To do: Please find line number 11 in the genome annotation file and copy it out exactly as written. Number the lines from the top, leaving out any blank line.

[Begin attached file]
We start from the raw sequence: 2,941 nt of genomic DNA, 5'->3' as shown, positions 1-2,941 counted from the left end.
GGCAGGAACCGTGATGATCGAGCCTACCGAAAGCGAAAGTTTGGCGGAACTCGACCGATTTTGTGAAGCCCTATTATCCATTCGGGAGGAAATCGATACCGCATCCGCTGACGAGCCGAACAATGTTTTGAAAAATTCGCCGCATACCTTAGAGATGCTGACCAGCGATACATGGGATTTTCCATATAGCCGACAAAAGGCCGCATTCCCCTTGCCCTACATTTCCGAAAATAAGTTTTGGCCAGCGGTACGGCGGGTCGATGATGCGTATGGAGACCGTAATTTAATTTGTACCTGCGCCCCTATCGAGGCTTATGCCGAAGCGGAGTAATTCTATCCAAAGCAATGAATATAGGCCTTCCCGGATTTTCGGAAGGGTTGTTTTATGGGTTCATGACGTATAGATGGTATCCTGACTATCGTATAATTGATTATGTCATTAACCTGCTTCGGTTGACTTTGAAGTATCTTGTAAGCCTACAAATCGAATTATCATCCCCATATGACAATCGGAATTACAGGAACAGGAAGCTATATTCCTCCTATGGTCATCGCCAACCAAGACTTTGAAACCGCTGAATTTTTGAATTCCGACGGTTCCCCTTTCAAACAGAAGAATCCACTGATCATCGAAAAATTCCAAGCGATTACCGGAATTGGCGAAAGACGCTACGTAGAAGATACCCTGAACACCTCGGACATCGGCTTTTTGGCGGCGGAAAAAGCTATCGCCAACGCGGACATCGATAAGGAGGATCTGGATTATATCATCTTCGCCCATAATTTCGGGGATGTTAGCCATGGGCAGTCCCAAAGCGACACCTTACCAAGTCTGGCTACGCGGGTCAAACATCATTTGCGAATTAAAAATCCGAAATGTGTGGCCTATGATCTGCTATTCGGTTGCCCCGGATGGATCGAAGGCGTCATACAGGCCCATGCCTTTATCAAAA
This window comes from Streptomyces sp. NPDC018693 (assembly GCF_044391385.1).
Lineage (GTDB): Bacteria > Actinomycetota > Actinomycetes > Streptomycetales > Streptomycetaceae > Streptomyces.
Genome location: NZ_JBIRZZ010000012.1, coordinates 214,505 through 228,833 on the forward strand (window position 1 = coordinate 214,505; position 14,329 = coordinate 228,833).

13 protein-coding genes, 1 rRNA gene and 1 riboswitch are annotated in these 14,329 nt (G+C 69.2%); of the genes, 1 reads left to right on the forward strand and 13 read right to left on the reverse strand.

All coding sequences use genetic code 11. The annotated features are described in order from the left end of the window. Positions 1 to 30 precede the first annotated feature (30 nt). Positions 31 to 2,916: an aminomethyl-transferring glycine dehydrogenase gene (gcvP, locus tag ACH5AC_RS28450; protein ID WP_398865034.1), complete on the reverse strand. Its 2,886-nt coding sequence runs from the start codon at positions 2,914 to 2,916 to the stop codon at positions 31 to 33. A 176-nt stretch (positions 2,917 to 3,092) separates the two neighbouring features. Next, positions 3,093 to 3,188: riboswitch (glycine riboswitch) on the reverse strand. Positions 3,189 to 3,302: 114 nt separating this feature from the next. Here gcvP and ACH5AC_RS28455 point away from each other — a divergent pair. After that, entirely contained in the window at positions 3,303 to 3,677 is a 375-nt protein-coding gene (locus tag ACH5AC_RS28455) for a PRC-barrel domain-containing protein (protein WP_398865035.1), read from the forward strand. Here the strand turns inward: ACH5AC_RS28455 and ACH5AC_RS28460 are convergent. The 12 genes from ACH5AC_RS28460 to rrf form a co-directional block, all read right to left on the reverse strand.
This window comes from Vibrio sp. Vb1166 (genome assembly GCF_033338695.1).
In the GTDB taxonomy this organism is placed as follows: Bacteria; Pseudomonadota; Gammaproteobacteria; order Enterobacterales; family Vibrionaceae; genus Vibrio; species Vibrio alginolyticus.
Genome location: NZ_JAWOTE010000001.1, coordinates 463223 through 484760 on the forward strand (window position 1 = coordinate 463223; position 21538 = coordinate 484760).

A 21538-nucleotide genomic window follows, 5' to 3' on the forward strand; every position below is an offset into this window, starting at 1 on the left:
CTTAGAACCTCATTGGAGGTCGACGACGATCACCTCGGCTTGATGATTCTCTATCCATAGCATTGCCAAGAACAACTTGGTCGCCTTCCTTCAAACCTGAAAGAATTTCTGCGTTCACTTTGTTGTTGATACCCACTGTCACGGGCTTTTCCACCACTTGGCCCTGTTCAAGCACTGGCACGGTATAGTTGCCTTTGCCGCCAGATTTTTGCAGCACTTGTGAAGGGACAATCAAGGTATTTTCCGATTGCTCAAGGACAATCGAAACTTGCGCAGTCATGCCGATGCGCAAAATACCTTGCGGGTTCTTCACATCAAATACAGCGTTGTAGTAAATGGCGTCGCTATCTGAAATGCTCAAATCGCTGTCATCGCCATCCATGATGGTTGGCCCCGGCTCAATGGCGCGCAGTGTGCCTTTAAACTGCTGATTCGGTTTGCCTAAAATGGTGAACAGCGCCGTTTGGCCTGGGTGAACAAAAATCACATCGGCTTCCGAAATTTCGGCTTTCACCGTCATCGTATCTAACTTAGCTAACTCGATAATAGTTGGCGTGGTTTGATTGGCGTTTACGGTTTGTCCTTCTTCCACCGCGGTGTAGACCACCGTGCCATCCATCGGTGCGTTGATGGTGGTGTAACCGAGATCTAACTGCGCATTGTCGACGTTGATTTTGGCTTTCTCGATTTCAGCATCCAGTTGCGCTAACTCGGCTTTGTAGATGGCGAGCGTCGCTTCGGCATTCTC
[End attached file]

A 21538-nucleotide genomic window follows, 5' to 3' on the forward strand; every position below is an offset into this window, starting at 1 on the left: